If you had predicted in 2006 that this crazy new thing called Amazon Web Services would upend the $3 trillion enterprise computing industry and cause companies like IBM, Oracle, and Microsoft to shake in their boots, you would have been laughed out of town.
Even as late as 2010, two years after Netflix decided to go all in on AWS and not build its own data centres, the enterprise world was debating if cloud computing would ever be safe and reliable enough to use.
Today, AWS is on its way to being a $13 billion business. Oracle looked across the bow, saw a giant threat, and is building its own cloud as fast as it can. Microsoft revamped its entire company and chose its third CEO to go after the cloud. And Google, the internet search giant, has become an enterprise cloud provider, by many accounts the No. 3 in the market.
Along the way, startups like Airbnb, Spotify, Slack, and Snap have grown into big, valuable companies, and new multimillion cloud-serving markets like hyperconverged storage, software-defined networking, and containers have been born, too.
And it seems to many pundits that now that cloud computing is here, we’ve arrived at the end, and the cloud as we know it will be the way of the future for years, maybe decades, to come.
But tech doesn’t work like that.
While cloud computing isn’t going away, the first signs that it’s becoming “yesterday’s” technology are here, says venture capitalist Peter Levine, a partner at Andreessen Horowitz.
The next thing is called “edge computing,” Levine tells us.
Data centres on wheels
In a nutshell, edge computing means that every artificially intelligent object will use vast amounts of processing power, the equivalent of hundreds or thousands of PCs. In other words, each device becomes its own mini data center.
“This is about very sophisticated end computing,” Levine told Business Insider. “A self-driving car will have 200-plus CPUs. That’s a data center on wheels.”
It wouldn’t be practical for each device to use the cloud that smartphones do. Today, phones send everything to the cloud to be processed, the data is stored in the cloud, and the results are returned to the device.
But a self-driving car would have too much data to shift to somewhere to be processed. And it will need the results immediately; it needs to know instantaneously when to break or speed up.
Now imagine millions of artificially intelligent devices — cars, drones, medical equipment, manufacturing robots.
“You will never have enough bandwidth and speed on the network between for that,” Levine said.
So the devices will handle their own processing and storage, while the cloud will morph into the big strategic brains behind it all. These smart machines will send only the most important bits to the cloud. The cloud will analyse, then share what it learned with all of the devices.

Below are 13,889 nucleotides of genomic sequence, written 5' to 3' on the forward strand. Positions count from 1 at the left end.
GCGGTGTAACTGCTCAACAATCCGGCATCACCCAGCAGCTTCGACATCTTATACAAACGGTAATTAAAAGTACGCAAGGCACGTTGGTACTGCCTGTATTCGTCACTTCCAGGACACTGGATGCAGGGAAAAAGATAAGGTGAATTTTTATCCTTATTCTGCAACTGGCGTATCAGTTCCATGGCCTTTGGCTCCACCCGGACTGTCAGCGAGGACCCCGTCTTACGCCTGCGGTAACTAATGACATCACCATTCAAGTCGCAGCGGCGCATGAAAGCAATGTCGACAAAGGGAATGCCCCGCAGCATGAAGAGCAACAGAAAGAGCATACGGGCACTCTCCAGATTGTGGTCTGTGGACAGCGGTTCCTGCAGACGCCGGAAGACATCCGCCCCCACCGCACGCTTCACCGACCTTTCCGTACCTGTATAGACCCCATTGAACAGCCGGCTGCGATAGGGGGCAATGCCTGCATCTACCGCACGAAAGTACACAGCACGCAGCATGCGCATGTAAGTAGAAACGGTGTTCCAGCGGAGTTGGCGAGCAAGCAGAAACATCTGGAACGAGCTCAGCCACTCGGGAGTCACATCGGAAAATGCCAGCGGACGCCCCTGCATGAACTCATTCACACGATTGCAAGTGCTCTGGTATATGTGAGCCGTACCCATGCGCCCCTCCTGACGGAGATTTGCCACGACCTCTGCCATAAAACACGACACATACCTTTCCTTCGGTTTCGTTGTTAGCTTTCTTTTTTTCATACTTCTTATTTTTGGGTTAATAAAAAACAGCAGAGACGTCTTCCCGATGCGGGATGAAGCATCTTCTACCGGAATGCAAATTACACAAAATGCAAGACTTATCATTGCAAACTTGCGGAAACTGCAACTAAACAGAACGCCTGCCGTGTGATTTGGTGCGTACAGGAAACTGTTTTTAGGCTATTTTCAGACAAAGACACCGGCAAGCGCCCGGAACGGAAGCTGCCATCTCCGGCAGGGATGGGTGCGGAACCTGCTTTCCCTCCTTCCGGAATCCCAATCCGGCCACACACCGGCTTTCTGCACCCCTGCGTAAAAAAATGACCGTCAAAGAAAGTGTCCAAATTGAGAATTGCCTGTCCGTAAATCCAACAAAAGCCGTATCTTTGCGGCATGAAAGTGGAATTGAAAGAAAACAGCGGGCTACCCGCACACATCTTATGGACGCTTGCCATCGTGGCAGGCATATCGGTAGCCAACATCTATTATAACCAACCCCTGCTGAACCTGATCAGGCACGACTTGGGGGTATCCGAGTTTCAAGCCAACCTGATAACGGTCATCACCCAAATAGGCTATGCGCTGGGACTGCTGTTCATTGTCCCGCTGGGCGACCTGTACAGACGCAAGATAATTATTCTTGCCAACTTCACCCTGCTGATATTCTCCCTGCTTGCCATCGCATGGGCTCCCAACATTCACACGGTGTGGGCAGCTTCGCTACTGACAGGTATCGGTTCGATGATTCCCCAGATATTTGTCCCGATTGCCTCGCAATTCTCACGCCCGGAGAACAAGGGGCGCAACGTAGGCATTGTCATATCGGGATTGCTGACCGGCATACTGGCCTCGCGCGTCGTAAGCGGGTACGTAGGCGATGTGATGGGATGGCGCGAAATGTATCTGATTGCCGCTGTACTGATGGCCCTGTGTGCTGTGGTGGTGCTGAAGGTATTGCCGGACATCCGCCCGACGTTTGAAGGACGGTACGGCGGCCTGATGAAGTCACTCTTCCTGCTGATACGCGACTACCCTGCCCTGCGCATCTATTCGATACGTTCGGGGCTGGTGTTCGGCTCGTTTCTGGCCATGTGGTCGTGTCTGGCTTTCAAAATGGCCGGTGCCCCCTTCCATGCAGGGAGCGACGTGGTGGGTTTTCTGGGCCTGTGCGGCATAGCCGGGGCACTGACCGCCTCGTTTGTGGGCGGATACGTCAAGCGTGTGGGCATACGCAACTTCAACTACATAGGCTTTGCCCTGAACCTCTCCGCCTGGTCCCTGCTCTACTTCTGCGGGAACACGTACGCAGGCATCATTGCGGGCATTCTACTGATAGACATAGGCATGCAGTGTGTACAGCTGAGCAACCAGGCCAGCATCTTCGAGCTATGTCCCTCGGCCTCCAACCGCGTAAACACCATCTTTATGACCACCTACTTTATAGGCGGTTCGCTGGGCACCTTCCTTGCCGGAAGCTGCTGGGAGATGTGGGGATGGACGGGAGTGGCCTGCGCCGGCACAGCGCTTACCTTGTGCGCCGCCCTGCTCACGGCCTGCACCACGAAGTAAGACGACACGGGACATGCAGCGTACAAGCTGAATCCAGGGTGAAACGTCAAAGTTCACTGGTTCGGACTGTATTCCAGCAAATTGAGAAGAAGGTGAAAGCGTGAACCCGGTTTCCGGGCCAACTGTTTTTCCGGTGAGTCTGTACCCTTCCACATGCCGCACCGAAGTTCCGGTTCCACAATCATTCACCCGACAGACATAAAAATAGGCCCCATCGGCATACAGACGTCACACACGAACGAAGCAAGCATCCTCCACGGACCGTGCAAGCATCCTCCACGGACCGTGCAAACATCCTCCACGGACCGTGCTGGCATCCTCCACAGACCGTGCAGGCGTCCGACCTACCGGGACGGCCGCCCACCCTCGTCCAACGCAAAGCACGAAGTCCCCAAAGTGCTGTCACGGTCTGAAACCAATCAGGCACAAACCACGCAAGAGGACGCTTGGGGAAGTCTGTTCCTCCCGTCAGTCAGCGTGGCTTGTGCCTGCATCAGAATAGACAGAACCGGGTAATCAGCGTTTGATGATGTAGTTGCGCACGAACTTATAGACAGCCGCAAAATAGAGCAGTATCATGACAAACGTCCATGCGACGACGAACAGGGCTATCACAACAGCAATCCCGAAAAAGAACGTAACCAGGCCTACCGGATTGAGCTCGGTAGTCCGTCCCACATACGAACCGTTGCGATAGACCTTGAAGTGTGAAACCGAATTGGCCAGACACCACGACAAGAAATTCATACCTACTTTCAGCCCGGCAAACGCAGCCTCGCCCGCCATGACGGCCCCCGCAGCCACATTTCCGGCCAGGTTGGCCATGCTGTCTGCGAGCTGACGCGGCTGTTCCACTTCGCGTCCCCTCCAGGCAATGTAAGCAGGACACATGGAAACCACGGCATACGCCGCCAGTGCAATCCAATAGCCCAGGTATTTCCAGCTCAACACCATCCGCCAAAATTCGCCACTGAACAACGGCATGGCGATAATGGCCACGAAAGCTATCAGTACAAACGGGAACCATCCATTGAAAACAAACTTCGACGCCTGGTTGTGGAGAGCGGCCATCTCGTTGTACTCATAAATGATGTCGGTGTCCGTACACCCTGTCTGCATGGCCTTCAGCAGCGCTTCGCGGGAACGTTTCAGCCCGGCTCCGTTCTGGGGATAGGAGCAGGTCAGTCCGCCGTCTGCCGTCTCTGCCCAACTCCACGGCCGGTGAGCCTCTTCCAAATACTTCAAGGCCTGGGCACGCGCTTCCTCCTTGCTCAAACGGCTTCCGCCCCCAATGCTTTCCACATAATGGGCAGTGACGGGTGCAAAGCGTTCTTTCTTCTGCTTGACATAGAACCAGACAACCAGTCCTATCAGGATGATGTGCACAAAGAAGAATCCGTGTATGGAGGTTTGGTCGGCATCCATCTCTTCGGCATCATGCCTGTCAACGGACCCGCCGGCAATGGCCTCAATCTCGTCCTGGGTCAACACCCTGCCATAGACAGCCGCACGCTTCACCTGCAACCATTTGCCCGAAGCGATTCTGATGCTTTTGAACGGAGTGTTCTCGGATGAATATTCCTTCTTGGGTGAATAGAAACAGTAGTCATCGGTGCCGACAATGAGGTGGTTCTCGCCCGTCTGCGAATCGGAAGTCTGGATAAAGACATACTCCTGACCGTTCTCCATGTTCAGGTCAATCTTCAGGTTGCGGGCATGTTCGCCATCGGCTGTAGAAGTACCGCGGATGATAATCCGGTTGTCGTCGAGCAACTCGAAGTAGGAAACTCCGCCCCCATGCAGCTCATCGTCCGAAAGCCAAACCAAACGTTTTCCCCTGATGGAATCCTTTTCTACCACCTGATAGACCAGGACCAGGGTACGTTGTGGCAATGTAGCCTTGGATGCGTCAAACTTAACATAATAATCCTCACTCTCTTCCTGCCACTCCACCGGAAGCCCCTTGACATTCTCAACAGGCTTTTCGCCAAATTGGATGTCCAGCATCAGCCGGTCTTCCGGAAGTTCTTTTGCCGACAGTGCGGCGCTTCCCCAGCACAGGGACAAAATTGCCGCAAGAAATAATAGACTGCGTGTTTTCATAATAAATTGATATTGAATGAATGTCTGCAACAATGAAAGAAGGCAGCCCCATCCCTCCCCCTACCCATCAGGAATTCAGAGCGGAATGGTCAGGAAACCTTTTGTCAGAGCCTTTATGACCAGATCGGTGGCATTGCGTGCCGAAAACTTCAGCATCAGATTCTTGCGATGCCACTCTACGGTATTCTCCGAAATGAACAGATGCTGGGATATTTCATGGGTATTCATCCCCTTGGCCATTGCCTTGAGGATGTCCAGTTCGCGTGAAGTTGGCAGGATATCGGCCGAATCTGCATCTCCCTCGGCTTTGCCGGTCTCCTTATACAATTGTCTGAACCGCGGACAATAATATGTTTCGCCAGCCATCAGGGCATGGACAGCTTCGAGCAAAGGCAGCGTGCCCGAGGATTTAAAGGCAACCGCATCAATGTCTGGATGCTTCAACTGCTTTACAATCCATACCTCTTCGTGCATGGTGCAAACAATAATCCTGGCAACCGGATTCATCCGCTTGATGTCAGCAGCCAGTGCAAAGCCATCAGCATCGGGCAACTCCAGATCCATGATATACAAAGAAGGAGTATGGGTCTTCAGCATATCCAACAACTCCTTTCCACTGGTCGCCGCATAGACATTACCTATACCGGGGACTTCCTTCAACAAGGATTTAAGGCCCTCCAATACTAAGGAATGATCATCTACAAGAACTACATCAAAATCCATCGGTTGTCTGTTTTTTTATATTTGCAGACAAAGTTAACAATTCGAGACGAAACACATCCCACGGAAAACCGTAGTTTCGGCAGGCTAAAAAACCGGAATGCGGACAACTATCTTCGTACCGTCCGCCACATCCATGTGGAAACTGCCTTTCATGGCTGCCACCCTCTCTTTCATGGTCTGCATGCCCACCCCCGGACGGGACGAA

In this way, they will all learn from one another.
“And that’s how devices will get smarter,” Levine said.
Looking to invest
Edge computing is a natural next step from cloud computing. The computer industry shifts back and forth from centralised computing, which has lots of power but is far away from the person or device using it, to local computing, which is close to the action but messy and hard for a user to harness all of its capacity.
For instance, mainframes (centralised computing) gave rise to PCs and client/server (decentralized), which gave rise to the cloud (centralised). So decentralized is due next. This is the breathing in and out of the computer industry.
Levine has been through much of that. He started his career as an engineer and business leader (Veritas Software, Citrix, XenSource). As a VC, he’s known for a whole bunch of successful enterprise investments in startups like GitHub, DigitalOcean, Mixpanel, Mesosphere, Udacity, and others.
Now he’s looking to fund entrepreneurs working on edge computing, which he sees as the next enormous change in computing, the real result of the internet of things, he told Business Insider.
He’s not the only one who’s starting to recognise the edge. The term “edge computing” is being tossed around in the trade press. Cisco, which calls this concept “fog computing,” launched a consortium called OpenFog. And the telecom industry is in the “let’s debate what this all means” stage.
Levine said we’ll start to see edge computing come online in a big way within the next five years.
He gave a 30-minute presentation at the recent Andreessen Horowitz Tech Summit that deftly explains it all.
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